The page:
In addition, another study, conducted in Australia and also published in the British Journal of Sports Medicine, found that 11 people who followed a 12-week program of Tai chi and Qi Gong saw their BMI, waist circumference, blood pressure, and blood sugar and insulin resistance levels improve.
Unlike many types of exercise, Tai chi isn’t hard on the joints and muscles, says practitioner Bruce Frantzis, who tipped us to these studies, on his Energy Arts website.
So it sounds like Tai chi would be great exercise for diabetics who are either elderly or extremely heavy — or for any person, for that matter.
The study followed 2,574 patients—ages 21 through 75—who had been recently diagnosed with type-2 diabetes over four years. About 12% of the people studied were in the "weight loss" group and peeled off an average of 25 pounds.
Even though most participants regained the weight, they were still able achieve favorable blood pressure and blood sugar levels by the fourth year. This lead Dr. Nichols to reach this conclusion: "Losing weight is a good idea, even if you regain it."
Not sure I’d agree with that. I think losing weight and keeping it off is a much better — and healthier — idea, but this encouraging nonetheless.
From Jennifer Moore for Connie’s SUGAR SHOCK! Blog
A new study suggests that sugar-sweetened fruit juices are absolutely not good alternatives to soda.
Julie Palmer, ScD, M.PH. and her colleagues from Boston University report in the Archives of Internal Medicine that African-American women who drank two or more sugar-sweetened fruit drinks per day had a 31% greater incidence of diabetes than those who consumed less than one a month. (Grapefruit and orange juices, however, weren’t linked to greater rates of diabetes amongst study subjects.)
That’s probably not news to most people, but this finding might be: African-American women who drank two or more non-diet sodas daily had a 24% greater incidence of diabetes over those who indulged less than once a month.
Does this mean that as far as diabetes risk goes, most sugar-sweetened fruit drinks are even worse for you than sweetened soda, which is certainly unhealthy in its own right? Or did the juice drinkers in the study consume more juice than the soda drinkers drank soda?
Either way, this is important research to combat claims that fruit juice is healthy, particularly since it’s so often marketed that way to kids and their parents. (Click this website from the juice lobby (Juice Products Association) to see what I mean.)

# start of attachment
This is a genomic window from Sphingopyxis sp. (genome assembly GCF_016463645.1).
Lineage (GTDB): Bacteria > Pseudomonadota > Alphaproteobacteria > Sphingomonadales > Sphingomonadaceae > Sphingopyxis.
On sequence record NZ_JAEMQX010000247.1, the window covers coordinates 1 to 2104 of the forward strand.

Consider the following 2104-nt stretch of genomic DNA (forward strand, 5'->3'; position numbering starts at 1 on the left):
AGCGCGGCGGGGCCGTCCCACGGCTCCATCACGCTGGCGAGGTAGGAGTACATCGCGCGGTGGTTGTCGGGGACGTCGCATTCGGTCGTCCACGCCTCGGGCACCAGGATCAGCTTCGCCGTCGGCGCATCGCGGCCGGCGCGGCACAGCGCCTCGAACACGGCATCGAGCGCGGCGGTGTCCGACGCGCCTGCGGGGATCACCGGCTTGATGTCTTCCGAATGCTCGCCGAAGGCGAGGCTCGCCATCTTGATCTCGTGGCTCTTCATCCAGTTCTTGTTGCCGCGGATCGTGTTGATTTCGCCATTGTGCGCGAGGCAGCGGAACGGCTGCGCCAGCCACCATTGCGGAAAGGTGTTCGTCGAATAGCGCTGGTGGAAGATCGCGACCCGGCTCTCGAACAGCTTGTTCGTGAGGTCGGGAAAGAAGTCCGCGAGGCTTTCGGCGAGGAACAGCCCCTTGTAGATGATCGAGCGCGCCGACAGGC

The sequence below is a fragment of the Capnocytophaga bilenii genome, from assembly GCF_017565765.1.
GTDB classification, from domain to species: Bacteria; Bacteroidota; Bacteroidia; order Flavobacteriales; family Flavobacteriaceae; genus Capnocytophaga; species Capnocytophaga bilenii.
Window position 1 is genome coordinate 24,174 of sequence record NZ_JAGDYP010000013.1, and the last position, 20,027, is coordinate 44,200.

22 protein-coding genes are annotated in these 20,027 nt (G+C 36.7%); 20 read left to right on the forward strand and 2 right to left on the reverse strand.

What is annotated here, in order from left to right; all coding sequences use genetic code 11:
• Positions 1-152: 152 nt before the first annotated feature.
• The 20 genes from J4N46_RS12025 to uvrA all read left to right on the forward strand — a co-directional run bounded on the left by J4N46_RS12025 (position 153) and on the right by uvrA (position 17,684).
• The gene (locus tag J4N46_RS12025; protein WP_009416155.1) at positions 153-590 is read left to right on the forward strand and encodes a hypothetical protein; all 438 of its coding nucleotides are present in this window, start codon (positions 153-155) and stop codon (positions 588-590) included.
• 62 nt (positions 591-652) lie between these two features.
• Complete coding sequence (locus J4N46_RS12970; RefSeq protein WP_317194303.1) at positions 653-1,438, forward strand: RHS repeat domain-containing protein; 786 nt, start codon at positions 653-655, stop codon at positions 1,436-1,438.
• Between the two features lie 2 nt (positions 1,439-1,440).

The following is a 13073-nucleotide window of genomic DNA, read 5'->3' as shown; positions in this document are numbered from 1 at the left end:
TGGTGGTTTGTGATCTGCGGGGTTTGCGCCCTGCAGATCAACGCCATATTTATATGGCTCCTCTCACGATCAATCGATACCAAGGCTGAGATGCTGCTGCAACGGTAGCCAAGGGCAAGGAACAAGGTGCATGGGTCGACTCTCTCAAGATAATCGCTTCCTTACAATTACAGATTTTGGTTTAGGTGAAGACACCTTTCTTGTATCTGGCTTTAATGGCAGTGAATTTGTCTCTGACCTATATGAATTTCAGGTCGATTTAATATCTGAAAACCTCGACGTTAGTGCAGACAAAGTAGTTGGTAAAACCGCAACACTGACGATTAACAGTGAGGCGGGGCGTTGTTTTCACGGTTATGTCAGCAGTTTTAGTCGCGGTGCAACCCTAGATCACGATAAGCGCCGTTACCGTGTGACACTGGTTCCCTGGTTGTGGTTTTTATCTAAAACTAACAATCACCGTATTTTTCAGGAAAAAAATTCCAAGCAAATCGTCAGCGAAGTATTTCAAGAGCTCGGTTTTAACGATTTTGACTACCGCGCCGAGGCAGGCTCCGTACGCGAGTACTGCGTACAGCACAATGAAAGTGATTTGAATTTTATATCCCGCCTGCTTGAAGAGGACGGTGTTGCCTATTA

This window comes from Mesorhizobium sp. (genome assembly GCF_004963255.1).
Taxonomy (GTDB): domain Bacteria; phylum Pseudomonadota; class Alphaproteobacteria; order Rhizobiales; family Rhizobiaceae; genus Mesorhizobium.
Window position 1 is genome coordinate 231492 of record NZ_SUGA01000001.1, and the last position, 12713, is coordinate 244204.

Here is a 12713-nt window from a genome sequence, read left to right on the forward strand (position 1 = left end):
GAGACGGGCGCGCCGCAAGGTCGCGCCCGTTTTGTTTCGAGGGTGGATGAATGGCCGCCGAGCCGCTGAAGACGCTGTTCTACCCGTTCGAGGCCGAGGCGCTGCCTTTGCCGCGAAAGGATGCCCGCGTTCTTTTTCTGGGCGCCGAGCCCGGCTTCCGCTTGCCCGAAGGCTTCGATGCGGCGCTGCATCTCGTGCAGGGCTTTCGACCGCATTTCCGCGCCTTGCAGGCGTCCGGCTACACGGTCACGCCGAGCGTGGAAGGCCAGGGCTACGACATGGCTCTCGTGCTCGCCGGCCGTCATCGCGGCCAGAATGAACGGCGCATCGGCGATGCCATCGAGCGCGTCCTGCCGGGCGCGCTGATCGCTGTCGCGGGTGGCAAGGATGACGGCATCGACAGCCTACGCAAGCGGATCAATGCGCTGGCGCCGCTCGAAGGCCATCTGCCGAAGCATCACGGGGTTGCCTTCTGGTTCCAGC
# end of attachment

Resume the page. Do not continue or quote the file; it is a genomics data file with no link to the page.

And anyway, if you really prefer your fruits in juice form, why not buy yourself a juicer and make some at home with fresh fruits and no added sugar? Or, better yet, juice some green veggies.
John Jakicic, PhD., an associate professor and chairman of the Department of Health and Physical Activity, and his team at the University of Pittsburgh found that participants in their study benefited from an extra hour of exercise each day. What’s more, increased exercise more made it easier for them to commit to a healthy diet.
"There is a growing consensus that more exercise may be necessary to enhance long-term weight loss," Dr. Jakicic told Michael Kahn.
Exercise is like money, you can never get an enough of it! Now, if you’re looking to step up your own workout. Consider taking the 100 Pushup challenge!
Childhood obesity accounts for much of this unfortunate phenomenon. For example, according to an analysis by Medco Solutions, a pharmacy benefit management firm, the number of American kids taking oral diabetes medications spiked an amazing 150% between 2001 and 2007. (Goodness, that’s awful.)
Times reporter Saul also reports that pharmacy benefit management company Express Scripts finds an increase of 15% of drugs to reduce cholesterol and other blood fat levels in children, while health care data company Verispan reveals a 13% increase in high blood pressure drug prescriptions in youth under 19 from 2005 to 2007.
The thought of children taking adult drugs to fight conditions due to obesity both alarms and saddens me. For starters, how do we know that these powerful medications are even safe for such young bodies? Sounds outrageous.
But an anecdote in Saul’s story told by Francine Kaufman, M.D., of the Children’s Hospital Los Angeles to a recent Senate subcommittee hearing on childhood obesity makes the impulse to resort to such measures more understandable. Dr. Kaufman told the tale of a 13-year-old girl whose weight exploded to 267 pounds.
“To control her high blood sugar level, her high blood pressure, and her high cholesterol, this young girl left my office with five medications,” Dr. Kaufman said, according to Saul.
Dr. Kaufman also said that lifestyle changes are the first line of defense but don’t always work; some of her patients live in poor areas without access to healthy foods in grocery stores and many attend schools that don’t provide physical education for their students.
This all points out how critical it is that we work our hardest to prevent childhood obesity. This also illustrates how badly we’ve failed to do that so far. Adults everywhere, from parents up to the highest levels of government need to wake up now, because our kids are paying a very high price for that failure.